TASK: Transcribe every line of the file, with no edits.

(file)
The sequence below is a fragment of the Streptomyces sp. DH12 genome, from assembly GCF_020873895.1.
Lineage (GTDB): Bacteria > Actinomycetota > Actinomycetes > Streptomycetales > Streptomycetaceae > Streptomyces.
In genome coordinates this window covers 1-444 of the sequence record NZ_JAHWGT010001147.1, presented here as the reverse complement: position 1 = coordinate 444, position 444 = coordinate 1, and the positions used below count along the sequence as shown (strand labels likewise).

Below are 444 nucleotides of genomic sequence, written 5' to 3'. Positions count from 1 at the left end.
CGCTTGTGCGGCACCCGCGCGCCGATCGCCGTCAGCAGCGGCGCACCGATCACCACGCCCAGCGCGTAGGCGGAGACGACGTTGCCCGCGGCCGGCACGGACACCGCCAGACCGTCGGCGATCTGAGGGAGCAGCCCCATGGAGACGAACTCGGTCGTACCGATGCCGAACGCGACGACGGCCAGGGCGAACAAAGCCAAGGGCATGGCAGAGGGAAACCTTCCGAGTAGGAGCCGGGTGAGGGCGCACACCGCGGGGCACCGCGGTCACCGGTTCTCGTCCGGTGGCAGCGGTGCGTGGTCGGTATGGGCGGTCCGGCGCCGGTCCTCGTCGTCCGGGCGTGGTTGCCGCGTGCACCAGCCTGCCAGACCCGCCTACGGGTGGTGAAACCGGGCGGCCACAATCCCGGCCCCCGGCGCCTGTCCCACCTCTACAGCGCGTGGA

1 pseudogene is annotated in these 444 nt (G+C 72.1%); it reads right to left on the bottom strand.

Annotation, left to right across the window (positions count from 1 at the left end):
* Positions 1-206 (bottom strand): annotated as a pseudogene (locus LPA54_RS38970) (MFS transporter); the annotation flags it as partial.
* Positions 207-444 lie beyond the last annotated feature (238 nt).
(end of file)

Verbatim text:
The sequence below is a fragment of the Streptomyces sp. DH12 genome, from assembly GCF_020873895.1.
Lineage (GTDB): Bacteria > Actinomycetota > Actinomycetes > Streptomycetales > Streptomycetaceae > Streptomyces.
In genome coordinates this window covers 1-444 of the sequence record NZ_JAHWGT010001147.1, presented here as the reverse complement: position 1 = coordinate 444, position 444 = coordinate 1, and the positions used below count along the sequence as shown (strand labels likewise).

Below are 444 nucleotides of genomic sequence, written 5' to 3'. Positions count from 1 at the left end.
CGCTTGTGCGGCACCCGCGCGCCGATCGCCGTCAGCAGCGGCGCACCGATCACCACGCCCAGCGCGTAGGCGGAGACGACGTTGCCCGCGGCCGGCACGGACACCGCCAGACCGTCGGCGATCTGAGGGAGCAGCCCCATGGAGACGAACTCGGTCGTACCGATGCCGAACGCGACGACGGCCAGGGCGAACAAAGCCAAGGGCATGGCAGAGGGAAACCTTCCGAGTAGGAGCCGGGTGAGGGCGCACACCGCGGGGCACCGCGGTCACCGGTTCTCGTCCGGTGGCAGCGGTGCGTGGTCGGTATGGGCGGTCCGGCGCCGGTCCTCGTCGTCCGGGCGTGGTTGCCGCGTGCACCAGCCTGCCAGACCCGCCTACGGGTGGTGAAACCGGGCGGCCACAATCCCGGCCCCCGGCGCCTGTCCCACCTCTACAGCGCGTGGA

1 pseudogene is annotated in these 444 nt (G+C 72.1%); it reads right to left on the bottom strand.

Annotation, left to right across the window (positions count from 1 at the left end):
* Positions 1-206 (bottom strand): annotated as a pseudogene (locus LPA54_RS38970) (MFS transporter); the annotation flags it as partial.
* Positions 207-444 lie beyond the last annotated feature (238 nt).